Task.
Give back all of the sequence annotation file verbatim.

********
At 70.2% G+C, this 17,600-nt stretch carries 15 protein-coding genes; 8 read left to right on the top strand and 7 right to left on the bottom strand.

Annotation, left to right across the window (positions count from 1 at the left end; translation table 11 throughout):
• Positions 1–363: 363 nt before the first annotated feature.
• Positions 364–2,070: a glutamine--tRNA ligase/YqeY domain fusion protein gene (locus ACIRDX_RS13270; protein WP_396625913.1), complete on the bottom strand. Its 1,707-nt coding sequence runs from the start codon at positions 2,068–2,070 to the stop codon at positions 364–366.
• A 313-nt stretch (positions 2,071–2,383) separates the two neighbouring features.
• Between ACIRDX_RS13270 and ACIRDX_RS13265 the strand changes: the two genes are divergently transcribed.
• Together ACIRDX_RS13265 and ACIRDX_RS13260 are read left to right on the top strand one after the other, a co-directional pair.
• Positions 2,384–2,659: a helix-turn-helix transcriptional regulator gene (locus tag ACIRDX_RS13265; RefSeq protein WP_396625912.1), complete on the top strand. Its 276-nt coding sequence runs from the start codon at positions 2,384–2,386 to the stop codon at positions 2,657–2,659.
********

At 70.2% G+C, this 17,600-nt stretch carries 15 protein-coding genes; 8 read left to right on the top strand and 7 right to left on the bottom strand.

Annotation, left to right across the window (positions count from 1 at the left end; translation table 11 throughout):
• Positions 1–363: 363 nt before the first annotated feature.
• Positions 364–2,070: a glutamine--tRNA ligase/YqeY domain fusion protein gene (locus ACIRDX_RS13270; protein WP_396625913.1), complete on the bottom strand. Its 1,707-nt coding sequence runs from the start codon at positions 2,068–2,070 to the stop codon at positions 364–366.
• A 313-nt stretch (positions 2,071–2,383) separates the two neighbouring features.
• Between ACIRDX_RS13270 and ACIRDX_RS13265 the strand changes: the two genes are divergently transcribed.
• Together ACIRDX_RS13265 and ACIRDX_RS13260 are read left to right on the top strand one after the other, a co-directional pair.
• Positions 2,384–2,659: a helix-turn-helix transcriptional regulator gene (locus tag ACIRDX_RS13265; RefSeq protein WP_396625912.1), complete on the top strand. Its 276-nt coding sequence runs from the start codon at positions 2,384–2,386 to the stop codon at positions 2,657–2,659.